Articles Posted in Times vs. Sullivan standard

Published on:

offensive-line-300x200A recent case provides another opportunity to consider the legal issues surrounding defamation of a public figure. What constitutes defamation of character, where a football coach is accused of participating in bullying conduct? The Eleventh Circuit ruled against the football coach in Turner v. Wells, in an opinion published January 18, 2018.

James Turner coached the offensive line for the Miami Dolphins from 2012 until February 2014. Following allegations of bullying within the organization, the NFL hired the law firm of Paul, Weiss, Rifkind, Wharton & Garrison, and individual Paul, Weiss attorney, Theodore V. Wells, Jr., to investigate. After receiving the 144-page Paul, Weiss report (the “Report”), the Dolphins fired Turner in February 2014.

The Report focused on the bullying of Jonathan Martin, an offensive lineman for the Dolphins. Martin abruptly left the team in October 2013, and checked himself into a hospital for psychological treatment. The Report concluded that bullying by several players contributed to Martin’s decision to leave the team, and the Report also included several references to Turner, opining that his unprofessional conduct played a role in Martin’s struggles.

After being fired, Turner filed suit against Paul, Weiss, and Wells, in U.S. District Court in Florida. The district court dismissed the complaint for failure to state a claim, and Turner appealed to the Eleventh Circuit (which has appellate jurisdiction over federal cases arising from Alabama, Georgia and Florida).

The Eleventh Circuit reviewed Turner’s claims of defamation by applying the elements of Florida law, which requires: (1) publication; (2) falsity; (3) the statement was made with knowledge or reckless disregard as to the falsity on a matter concerning a public official, or at least negligently on a matter concerning a private person; (4) actual damages; and (5) the statement must be defamatory. The Court concluded that Turner had failed to prove his claims of defamation. Continue reading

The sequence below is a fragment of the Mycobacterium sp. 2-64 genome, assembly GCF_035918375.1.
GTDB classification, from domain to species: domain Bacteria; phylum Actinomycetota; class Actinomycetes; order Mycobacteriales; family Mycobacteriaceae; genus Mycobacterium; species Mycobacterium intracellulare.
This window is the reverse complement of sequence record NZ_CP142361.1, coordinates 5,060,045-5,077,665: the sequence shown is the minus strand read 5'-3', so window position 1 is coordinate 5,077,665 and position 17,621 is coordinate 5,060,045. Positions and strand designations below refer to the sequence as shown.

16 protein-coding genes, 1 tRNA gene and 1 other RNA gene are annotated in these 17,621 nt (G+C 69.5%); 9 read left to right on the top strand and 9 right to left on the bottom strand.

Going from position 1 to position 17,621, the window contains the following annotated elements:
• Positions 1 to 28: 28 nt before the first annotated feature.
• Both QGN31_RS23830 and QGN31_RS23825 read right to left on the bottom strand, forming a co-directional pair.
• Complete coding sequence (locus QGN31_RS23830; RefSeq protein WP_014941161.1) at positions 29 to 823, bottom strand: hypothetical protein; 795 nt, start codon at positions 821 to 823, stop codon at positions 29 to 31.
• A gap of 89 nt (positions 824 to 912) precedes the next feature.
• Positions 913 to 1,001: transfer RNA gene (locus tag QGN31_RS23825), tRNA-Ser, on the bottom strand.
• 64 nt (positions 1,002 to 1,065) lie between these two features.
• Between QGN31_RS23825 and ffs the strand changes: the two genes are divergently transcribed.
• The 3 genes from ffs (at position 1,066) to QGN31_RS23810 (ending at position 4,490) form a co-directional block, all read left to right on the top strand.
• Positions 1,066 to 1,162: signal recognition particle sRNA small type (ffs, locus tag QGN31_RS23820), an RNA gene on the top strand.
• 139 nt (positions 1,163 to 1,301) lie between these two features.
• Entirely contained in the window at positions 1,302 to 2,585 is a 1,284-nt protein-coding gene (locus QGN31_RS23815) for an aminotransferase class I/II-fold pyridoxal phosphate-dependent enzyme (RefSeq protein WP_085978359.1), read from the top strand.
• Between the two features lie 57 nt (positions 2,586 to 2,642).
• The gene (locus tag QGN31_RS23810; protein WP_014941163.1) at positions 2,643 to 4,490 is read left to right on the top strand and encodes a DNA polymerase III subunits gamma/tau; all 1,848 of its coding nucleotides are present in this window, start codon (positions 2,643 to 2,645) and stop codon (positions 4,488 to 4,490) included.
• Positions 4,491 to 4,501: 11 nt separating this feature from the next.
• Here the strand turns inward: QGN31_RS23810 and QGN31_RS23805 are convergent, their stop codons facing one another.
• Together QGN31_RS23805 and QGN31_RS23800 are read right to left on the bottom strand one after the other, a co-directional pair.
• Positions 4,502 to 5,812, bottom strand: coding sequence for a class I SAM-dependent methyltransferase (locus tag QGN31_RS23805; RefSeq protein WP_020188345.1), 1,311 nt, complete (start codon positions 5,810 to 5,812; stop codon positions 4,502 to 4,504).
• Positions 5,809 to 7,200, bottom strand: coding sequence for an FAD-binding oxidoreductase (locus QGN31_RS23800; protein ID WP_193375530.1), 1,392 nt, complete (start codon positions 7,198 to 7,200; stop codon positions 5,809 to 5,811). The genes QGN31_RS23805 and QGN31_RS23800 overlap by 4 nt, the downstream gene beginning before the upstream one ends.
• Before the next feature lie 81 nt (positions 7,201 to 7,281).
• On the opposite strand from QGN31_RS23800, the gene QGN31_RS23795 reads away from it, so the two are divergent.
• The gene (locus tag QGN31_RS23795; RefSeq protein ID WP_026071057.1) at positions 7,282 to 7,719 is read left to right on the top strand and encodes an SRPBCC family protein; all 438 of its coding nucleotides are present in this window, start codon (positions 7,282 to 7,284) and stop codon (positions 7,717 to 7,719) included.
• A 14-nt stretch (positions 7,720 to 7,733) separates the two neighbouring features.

Published on:

recklessdisregard 1Abduction!, the world’s hottest online game from the world’s hottest online game developer, the anonymous shadow figure known to the world only as Poniard (think, an online Banksy), accuses real-life media mogul, William Bishop, known to the world as William the Conqueror (think, Rupert Murdoch) of the abduction and murder of the well-known film starlet Felicity McGrath some years before. What’s a tycoon to do but sue Poniard for libel and defamation? As we all know, though, truth is an absolute defense to libel.

That’s the set-up for Robert Rotstein’s latest legal thriller, Reckless Disregard, (Seventh Street Books, 2014) and what a fun ride this book is. Our hero is Parker Stern, a burned-out trial lawyer with a secret past. Once at the top of the Los Angeles legal heap, Parker has lost his love for the law and is terrified of the courtroom. Now working from a sparsely furnished room the mediation service provides, he’s spending the prime of his legal career as a two-bit mediator, handling the legal dross that none of the other mediators wants, the slip-and-falls, evictions, Worker’s Comp claims. Out of nowhere he gets a chat message from Poniard, asking him for representation in the libel suit. Poniard will not be denied and offers to pay him any fee for the best legal talent available. And we’re off!

Continue reading